He flashed her a smile. “At least I didn’t have sex with you and then dump you,” he said.

Bastard. “Maybe when my hair gets back to a normal color and I lose fifteen pounds and get a facelift and the holidays are over and I’m not depressed anymore, then we can get caught up. I’m in the book.” She said and walked away.

Amelia shook the encounter from her head and put the sweatshirt on. God, I look like the Grinch. She ran her fingers through her hair. If there was one thing she didn’t need in her life, it was a man. She’d dedicated herself to the one she’d had for over twenty years and look where that had gotten her.

She walked into the living room. Miranda, her twenty-two-year-old daughter was watching one of those music channels and a new age band singing their rendition of Rocking Around the Christmas Tree.

“I hate Christmas,” Amelia said. “I’ll be glad when it’s over.”

“I remember when you loved it,” Miranda said. “Is it because of Dad?”

“No. It’s everything. You and your sister are grown, so I don’t have the Santa factor anymore to get me excited. Music, decorations, parties, they all depress me. White Christmas, Bing Crosby. Dead. Blue Christmas, Elvis. Dead. Christmas trees. Soon to be dead.” Your dad, should be dead. Amelia smiled at the unspoken thought.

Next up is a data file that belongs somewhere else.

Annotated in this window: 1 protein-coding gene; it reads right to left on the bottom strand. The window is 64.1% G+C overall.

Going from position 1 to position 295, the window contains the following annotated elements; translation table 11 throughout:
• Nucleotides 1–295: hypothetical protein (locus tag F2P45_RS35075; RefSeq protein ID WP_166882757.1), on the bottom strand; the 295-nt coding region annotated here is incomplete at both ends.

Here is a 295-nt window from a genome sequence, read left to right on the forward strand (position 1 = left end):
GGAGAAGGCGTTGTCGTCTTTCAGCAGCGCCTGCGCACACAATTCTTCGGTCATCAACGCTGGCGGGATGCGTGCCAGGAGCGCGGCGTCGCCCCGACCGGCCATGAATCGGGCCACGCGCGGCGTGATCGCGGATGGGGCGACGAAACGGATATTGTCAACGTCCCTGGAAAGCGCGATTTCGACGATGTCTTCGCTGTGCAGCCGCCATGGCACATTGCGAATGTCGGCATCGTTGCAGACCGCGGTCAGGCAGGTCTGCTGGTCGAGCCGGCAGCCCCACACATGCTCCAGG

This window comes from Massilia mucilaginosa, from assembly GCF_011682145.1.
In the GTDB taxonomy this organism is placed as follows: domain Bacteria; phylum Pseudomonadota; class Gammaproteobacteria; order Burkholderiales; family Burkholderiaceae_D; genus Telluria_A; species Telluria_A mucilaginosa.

“You know what you need?” Miranda asked.

“A good stiff drink?”

“Oh, I’m thinking of something stiff, but it’s not a drink.”

“Miranda!”

“Good grief, Mom. You know what they say; the best way to get over a man is to get under a new one. I think you should have coffee with that guy. He was interested. You deserve to have a man interested. You should have some fun. Get your bells jingled.”

“Miranda! You are terrible. Apparently, I’m not fun. Your dad didn’t think so.”

“I love Dad, but he’s a jerk. You’re fun. You’ve always been fun. He just let a younger woman turn his head. He’ll regret it. I promise you that. A few more years when he’s too tired to keep up with her pace, she’ll leave him behind. Then, I bet he wants you back. Besides, it been over a year.”

“Really? It doesn’t seem that long,” Amelia said.

The phone rang and Miranda answered it. “Yes, she’s right here,” she said and put her hand over the receiver. “It’s Quinton,” she whispered, and handed the phone to her mother.

“Hello,” Amelia said.

“I like the color of your hair. It’s festive. And I always thought you were too thin. As for the facelift, you don’t need one. You’re more beautiful now than when you were young, and here’s the best part. Since I’m a psychologist, I can help you with the depression, so I think we should go out to dinner.”

“Quint . . .”

He interrupted. “I’m not taking no for an answer. It’s Christmas. Goodwill toward men. I’m a man. Show me some goodwill. It’s the least you can do.”

Amelia smiled. “Okay, she said and thought, jingle bells, jingle bells, jingle all the way!